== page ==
Lifting the Lid on Boxpark
19 Mar 2012|Cultural Insight Team
Recently, growing a bit too cosy in our warm offices, we wrapped up against the London chill and ventured east to open the lid on Boxpark, a new pop-up retail space in the hip Shoreditch area. The “pop-up mall” is created out of a collection of shipping containers, reclaimed and refit for vendors, galleries and cafes. What we found in the box all struck us as a bit incongruous. In fact the only congruous thing about the space is its rigidly geometric layout.
The craftsman aesthetic of many of the spaces seems to clash with their industrial exteriors. Clearly trying to cash in on the current “pop-up” capital, the spaces are meant to look ‘put-together’ – but by woodworker or ironworker, we couldn’t tell. The overwhelming majority of male-centric brands (Oakley, Etnies, DC Shoes, Evisu, etc.) seemed alienating to female clientele, or at least non-inclusive. We expected to be able to browse easily, wandering from shop to shop. This is the behaviour that the term ‘mall’ promises, no? But instead, the discrete boxes, heavy glass doors, and uni-directional layout left us feeling as if we were dipping into test-tube after test-tube in this retail experiment, with the same clinical disinterest as a scientist.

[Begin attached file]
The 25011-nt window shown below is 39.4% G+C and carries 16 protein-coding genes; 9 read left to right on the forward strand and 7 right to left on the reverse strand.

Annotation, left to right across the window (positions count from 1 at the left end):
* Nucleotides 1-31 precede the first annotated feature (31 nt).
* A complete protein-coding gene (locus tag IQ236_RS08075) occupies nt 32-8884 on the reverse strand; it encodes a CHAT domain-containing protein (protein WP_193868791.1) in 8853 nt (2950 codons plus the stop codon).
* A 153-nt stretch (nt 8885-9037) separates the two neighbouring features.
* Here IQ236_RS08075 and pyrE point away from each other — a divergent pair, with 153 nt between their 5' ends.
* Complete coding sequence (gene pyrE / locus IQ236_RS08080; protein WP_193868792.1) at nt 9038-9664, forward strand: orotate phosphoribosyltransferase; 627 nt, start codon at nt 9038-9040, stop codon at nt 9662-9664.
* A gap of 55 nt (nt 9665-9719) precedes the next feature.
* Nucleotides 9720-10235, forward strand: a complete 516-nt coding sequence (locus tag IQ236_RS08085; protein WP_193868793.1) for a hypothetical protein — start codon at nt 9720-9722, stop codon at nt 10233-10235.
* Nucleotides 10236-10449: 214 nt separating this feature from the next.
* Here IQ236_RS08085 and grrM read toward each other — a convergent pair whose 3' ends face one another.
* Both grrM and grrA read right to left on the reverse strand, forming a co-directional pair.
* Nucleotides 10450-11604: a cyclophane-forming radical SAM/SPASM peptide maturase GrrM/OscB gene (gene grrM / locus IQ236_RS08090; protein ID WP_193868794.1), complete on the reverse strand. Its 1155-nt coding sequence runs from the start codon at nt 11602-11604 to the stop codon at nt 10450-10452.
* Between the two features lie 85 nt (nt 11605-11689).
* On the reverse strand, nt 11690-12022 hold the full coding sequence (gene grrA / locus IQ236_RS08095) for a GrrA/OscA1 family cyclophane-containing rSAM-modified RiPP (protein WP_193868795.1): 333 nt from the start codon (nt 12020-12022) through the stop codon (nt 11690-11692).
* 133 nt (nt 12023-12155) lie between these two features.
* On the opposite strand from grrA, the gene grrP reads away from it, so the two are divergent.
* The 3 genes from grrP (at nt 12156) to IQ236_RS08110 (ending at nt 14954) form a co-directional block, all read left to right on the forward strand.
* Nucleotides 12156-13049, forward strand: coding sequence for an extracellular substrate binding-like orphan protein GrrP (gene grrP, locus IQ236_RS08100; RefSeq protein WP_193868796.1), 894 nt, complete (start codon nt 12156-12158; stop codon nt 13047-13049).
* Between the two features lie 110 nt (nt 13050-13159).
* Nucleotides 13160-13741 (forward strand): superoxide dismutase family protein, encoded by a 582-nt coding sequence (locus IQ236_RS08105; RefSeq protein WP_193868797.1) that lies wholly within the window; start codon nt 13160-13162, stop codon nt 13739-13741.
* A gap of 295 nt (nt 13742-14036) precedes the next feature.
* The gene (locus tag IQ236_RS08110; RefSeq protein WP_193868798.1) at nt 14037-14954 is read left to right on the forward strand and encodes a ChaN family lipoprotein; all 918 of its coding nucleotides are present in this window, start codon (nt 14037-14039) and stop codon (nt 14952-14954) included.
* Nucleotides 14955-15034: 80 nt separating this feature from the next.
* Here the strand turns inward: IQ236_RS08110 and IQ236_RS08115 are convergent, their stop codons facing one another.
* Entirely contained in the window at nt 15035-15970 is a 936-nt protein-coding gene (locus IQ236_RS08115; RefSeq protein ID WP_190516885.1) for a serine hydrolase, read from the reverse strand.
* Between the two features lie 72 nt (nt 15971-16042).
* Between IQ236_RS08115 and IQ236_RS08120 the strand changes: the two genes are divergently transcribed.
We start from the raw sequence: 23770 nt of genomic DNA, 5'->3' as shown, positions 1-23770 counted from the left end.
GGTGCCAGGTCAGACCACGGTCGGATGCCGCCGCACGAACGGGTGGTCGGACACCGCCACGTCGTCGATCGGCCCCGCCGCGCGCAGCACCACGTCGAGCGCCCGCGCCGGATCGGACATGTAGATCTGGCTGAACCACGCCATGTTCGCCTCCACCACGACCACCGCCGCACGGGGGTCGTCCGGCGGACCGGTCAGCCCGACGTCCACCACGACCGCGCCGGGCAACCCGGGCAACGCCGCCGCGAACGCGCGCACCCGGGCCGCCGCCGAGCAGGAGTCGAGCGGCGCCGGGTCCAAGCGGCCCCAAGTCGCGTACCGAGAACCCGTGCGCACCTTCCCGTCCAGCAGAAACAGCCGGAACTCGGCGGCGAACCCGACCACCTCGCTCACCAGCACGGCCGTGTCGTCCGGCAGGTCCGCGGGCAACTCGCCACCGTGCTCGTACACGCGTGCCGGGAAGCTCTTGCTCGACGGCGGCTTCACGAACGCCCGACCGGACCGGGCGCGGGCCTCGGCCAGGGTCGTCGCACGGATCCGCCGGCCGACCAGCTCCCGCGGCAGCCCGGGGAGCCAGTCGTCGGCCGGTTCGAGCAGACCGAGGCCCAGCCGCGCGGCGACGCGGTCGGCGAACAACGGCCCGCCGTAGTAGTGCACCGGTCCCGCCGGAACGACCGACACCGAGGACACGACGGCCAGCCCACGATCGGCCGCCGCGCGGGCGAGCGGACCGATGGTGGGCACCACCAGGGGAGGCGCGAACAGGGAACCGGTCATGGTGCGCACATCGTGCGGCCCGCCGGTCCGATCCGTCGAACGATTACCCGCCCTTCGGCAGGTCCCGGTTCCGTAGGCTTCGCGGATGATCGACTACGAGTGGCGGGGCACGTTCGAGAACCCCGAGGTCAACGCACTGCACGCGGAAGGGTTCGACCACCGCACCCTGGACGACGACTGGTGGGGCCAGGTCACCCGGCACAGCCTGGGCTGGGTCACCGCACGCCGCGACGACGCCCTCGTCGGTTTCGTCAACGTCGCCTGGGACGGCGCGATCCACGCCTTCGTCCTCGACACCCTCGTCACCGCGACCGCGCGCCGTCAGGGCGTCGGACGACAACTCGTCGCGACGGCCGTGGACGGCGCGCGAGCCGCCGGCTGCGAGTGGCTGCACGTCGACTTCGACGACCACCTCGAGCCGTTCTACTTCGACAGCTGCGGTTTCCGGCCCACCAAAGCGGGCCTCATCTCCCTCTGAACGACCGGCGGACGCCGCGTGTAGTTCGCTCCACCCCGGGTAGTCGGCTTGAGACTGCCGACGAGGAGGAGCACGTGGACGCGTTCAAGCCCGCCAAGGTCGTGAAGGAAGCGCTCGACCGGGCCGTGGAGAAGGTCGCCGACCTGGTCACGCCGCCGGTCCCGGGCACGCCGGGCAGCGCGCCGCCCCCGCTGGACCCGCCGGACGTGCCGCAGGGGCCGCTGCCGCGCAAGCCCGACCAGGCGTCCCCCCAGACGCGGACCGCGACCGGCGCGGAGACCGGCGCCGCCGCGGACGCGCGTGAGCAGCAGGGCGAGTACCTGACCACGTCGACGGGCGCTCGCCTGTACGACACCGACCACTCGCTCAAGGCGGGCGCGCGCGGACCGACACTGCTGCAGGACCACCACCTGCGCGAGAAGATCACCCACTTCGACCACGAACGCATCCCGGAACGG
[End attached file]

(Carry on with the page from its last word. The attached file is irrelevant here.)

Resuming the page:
Perhaps most incongruous of all is the slightly awkward fit of Boxpark with the character of the fiercely independent Shoreditch neighbourhood. While it was envisioned as a low-risk space for emerging brands, Boxpark is simply a new shipping container for the same old fare (Diesel, North Face, Levi’s). It sits on the fringe of the area in more ways than one.
That’s not to say that we don’t like the idea. A similar venture in convalescing Christchurch, NZ used the cheap and readily available shipping containers as a blank canvas to paint an interesting retail portrait. It was a creative and compelling response to the aftermath of the earthquake. Like Lego blocks, the containers were stacked and restacked in creative ways to fashion open spaces and inviting shapes that encourage visitors to spend valuable time at the mall, and not just money.
Time means exposure, much more worthwhile to emerging brands than a one-off purchase. A case in point is a fantastic shop in the London Boxpark. Urbanears, a new headphones manufacturer, used the help of 42architects to create a space-age space complete with a rotating back wall somewhere between an airlock and secret passage. All their sleek-tech was on display to test and play with. We spent twenty minutes in the tiny space just looking, and while we didn’t buy anything, we will the next time.
Boxpark could be great if it just practiced what it preached. The notion of the pop-up is about the unexpected. It should be full of excitement and energy, the kind of energy that makes you want to come out and take a look. Boxpark needs to carry the energy of the idea into the actual experience. It needs to pop.prev next